110 CVO – The Ticking Time Bomb
If you own a Harley with a 110 CVO motor and in some cases a 103 CVO factory motor this document is a must read for you.
It is always good to be aware of any motor vehicle, car or bike, weak points. It has been said that knowledge is power and, in this case, knowing when to stop can save lots of money.
Years of experience, having to explain to customers how and why their engine has failed and much involvement on forums all over the world regarding 110 CVO failures has led to creating this document.
The problem is centred around the valve train, more specifically hydraulic lifters, and cams. Usually, it would start of with a ticking noise in the right-hand side of the engine which progressively gets worse and worse and eventually causes the engine to fail.
This problem is directly as a result of far to much strain on the hydraulic lifters and camshafts. The valves especially the intake ones are unusually large, heavy and in order to keep them closing and sealing properly even at high revs, Harley Motor Company made a decision to use very stiff valve springs. On most Harley’s there is only one intake and one exhaust valve spring while the 110 CVO has a double spring with a scraper “guide” between them. This serves its sealing purpose but creates far too much unwanted strain on the hydraulic lifters and camshaft. It is made worse with the high lift SE 255 camshaft. The HD Motor Company upgraded the hydraulic lifters in these engines in 2013 but we found that the upgrade was not the final solution. They still fail. In our view it’s not about whether or not it will fail, it’s actually more like when it will fail. We know of very few, if any 110 CVO motors that have reached around 100 000km without hydraulic lifter and or camshaft replacement somewhere in the lifetime of the engine.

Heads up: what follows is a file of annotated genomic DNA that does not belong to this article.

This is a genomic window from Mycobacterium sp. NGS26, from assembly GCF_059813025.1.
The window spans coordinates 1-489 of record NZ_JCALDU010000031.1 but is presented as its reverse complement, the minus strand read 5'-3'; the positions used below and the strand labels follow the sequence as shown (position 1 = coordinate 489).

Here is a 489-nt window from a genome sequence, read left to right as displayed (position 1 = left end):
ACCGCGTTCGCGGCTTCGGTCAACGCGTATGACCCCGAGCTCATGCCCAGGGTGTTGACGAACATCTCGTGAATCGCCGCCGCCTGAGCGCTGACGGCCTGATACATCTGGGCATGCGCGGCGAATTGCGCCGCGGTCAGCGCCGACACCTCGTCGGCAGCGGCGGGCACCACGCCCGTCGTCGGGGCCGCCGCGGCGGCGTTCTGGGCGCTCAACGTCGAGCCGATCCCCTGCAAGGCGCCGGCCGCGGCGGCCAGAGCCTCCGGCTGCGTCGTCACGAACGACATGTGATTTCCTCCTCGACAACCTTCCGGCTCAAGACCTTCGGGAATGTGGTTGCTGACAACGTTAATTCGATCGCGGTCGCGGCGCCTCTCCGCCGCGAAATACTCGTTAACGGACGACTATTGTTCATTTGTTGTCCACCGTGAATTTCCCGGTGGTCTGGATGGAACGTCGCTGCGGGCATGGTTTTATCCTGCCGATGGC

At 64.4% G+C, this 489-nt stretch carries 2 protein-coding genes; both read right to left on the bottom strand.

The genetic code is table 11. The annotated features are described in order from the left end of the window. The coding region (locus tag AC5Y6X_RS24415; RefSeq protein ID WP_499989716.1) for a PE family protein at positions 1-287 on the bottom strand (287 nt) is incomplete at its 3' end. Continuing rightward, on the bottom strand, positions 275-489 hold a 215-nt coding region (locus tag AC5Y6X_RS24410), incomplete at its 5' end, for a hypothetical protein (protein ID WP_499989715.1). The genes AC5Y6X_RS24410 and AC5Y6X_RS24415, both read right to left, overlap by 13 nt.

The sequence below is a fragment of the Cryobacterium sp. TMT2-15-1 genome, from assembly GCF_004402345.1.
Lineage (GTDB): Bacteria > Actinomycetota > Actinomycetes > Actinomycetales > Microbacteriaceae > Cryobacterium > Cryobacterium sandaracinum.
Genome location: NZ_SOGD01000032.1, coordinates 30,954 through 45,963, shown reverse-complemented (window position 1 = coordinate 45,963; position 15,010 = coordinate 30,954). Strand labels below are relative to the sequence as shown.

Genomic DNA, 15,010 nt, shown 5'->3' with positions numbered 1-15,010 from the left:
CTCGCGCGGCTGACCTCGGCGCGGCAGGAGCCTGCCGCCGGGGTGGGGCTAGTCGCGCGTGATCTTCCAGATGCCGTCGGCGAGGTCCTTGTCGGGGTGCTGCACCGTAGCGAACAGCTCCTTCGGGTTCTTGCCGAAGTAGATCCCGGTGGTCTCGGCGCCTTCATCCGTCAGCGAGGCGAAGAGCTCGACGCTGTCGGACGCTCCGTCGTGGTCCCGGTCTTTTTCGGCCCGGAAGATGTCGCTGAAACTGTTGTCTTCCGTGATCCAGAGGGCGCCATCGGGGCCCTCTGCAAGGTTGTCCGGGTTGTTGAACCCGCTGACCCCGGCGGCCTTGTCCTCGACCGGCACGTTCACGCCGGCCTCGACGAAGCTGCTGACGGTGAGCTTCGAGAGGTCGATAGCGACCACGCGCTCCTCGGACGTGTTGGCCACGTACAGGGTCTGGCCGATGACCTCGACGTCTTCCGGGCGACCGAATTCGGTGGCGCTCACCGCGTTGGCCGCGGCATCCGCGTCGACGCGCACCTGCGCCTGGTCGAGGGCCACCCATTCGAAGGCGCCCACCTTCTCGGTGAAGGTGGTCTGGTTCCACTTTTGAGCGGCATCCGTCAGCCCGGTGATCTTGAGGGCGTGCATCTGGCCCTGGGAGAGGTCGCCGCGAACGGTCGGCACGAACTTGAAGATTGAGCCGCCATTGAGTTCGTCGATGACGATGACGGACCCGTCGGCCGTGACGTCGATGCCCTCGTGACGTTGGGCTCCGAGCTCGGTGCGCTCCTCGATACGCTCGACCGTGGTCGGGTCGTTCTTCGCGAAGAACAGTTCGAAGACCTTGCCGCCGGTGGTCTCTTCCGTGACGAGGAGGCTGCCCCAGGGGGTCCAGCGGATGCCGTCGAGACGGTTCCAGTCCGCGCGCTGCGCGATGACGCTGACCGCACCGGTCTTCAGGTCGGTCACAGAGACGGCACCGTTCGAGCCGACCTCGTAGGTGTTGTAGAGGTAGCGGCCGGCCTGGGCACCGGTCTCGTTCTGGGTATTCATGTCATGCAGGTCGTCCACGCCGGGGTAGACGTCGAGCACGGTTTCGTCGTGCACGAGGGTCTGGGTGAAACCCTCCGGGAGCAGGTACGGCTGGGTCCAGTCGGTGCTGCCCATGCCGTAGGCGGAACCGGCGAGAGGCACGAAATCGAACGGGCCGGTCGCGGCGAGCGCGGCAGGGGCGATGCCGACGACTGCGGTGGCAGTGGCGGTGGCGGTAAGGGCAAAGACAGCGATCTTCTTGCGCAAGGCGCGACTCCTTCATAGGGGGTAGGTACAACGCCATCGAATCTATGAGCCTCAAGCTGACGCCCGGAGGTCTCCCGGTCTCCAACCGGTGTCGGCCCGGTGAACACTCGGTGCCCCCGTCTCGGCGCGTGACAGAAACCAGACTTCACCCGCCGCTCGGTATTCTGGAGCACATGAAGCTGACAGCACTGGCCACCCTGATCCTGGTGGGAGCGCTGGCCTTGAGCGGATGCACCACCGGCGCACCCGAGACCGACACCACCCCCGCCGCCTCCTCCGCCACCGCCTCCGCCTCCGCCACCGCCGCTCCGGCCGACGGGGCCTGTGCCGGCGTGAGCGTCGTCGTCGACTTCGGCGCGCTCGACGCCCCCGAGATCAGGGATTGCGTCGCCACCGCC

It is a weak point and can be prevented by applying preventative maintenance and replacing hydraulic lifters before they fail or even start becoming noisy. Once the ticking has started you would need to replace both the hydraulic lifters as well as the camshafts. It is our professional opinion that these hydraulic lifters should be changed “upgraded” every 50 000km or when they become noisy. You should also be very aware of using only the best fully synthetic oil available. There are many theories flying around about oil and hydraulic lifter failure, but you can be rest assured that the oil is not the problem, but it needs to be the best available to minimise the strain.
Don’t let the ticking time bomb explode!